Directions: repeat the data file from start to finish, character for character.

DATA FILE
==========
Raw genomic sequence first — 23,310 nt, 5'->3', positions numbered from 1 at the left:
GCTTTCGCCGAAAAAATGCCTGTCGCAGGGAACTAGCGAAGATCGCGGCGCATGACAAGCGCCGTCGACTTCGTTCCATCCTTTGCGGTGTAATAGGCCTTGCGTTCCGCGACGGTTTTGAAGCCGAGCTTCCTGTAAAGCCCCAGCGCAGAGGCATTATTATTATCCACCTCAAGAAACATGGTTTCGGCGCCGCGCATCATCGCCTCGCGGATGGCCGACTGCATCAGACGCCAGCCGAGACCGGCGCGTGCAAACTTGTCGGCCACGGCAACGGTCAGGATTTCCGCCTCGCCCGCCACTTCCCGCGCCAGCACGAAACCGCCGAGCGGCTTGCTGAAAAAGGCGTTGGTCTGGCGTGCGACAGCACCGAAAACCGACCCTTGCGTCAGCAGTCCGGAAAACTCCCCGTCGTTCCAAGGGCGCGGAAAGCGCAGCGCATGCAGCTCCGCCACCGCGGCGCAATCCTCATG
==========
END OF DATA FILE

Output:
Raw genomic sequence first — 23,310 nt, 5'->3', positions numbered from 1 at the left:
GCTTTCGCCGAAAAAATGCCTGTCGCAGGGAACTAGCGAAGATCGCGGCGCATGACAAGCGCCGTCGACTTCGTTCCATCCTTTGCGGTGTAATAGGCCTTGCGTTCCGCGACGGTTTTGAAGCCGAGCTTCCTGTAAAGCCCCAGCGCAGAGGCATTATTATTATCCACCTCAAGAAACATGGTTTCGGCGCCGCGCATCATCGCCTCGCGGATGGCCGACTGCATCAGACGCCAGCCGAGACCGGCGCGTGCAAACTTGTCGGCCACGGCAACGGTCAGGATTTCCGCCTCGCCCGCCACTTCCCGCGCCAGCACGAAACCGCCGAGCGGCTTGCTGAAAAAGGCGTTGGTCTGGCGTGCGACAGCACCGAAAACCGACCCTTGCGTCAGCAGTCCGGAAAACTCCCCGTCGTTCCAAGGGCGCGGAAAGCGCAGCGCATGCAGCTCCGCCACCGCGGCGCAATCCTCATG